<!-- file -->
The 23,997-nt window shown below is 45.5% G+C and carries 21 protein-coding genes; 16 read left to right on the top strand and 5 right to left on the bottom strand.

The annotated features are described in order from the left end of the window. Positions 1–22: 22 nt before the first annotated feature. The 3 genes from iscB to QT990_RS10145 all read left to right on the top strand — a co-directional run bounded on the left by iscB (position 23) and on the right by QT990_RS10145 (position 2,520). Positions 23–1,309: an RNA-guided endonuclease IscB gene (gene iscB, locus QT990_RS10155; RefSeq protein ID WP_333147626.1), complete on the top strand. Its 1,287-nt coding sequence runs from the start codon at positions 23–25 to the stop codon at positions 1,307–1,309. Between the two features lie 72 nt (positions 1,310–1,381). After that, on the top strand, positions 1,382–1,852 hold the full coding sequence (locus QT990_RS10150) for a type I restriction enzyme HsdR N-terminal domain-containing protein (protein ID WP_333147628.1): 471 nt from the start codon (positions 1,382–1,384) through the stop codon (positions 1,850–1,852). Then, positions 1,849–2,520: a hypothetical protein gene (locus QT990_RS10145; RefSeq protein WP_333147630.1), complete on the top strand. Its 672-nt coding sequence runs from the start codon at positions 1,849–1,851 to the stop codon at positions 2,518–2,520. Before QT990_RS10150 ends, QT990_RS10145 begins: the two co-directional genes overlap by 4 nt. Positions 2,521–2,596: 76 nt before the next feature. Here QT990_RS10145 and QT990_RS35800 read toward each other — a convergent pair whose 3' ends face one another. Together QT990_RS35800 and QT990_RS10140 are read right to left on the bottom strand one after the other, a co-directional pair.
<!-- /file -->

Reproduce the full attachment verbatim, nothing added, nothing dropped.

The 23,997-nt window shown below is 45.5% G+C and carries 21 protein-coding genes; 16 read left to right on the top strand and 5 right to left on the bottom strand.

The annotated features are described in order from the left end of the window. Positions 1–22: 22 nt before the first annotated feature. The 3 genes from iscB to QT990_RS10145 all read left to right on the top strand — a co-directional run bounded on the left by iscB (position 23) and on the right by QT990_RS10145 (position 2,520). Positions 23–1,309: an RNA-guided endonuclease IscB gene (gene iscB, locus QT990_RS10155; RefSeq protein ID WP_333147626.1), complete on the top strand. Its 1,287-nt coding sequence runs from the start codon at positions 23–25 to the stop codon at positions 1,307–1,309. Between the two features lie 72 nt (positions 1,310–1,381). After that, on the top strand, positions 1,382–1,852 hold the full coding sequence (locus QT990_RS10150) for a type I restriction enzyme HsdR N-terminal domain-containing protein (protein ID WP_333147628.1): 471 nt from the start codon (positions 1,382–1,384) through the stop codon (positions 1,850–1,852). Then, positions 1,849–2,520: a hypothetical protein gene (locus QT990_RS10145; RefSeq protein WP_333147630.1), complete on the top strand. Its 672-nt coding sequence runs from the start codon at positions 1,849–1,851 to the stop codon at positions 2,518–2,520. Before QT990_RS10150 ends, QT990_RS10145 begins: the two co-directional genes overlap by 4 nt. Positions 2,521–2,596: 76 nt before the next feature. Here QT990_RS10145 and QT990_RS35800 read toward each other — a convergent pair whose 3' ends face one another. Together QT990_RS35800 and QT990_RS10140 are read right to left on the bottom strand one after the other, a co-directional pair.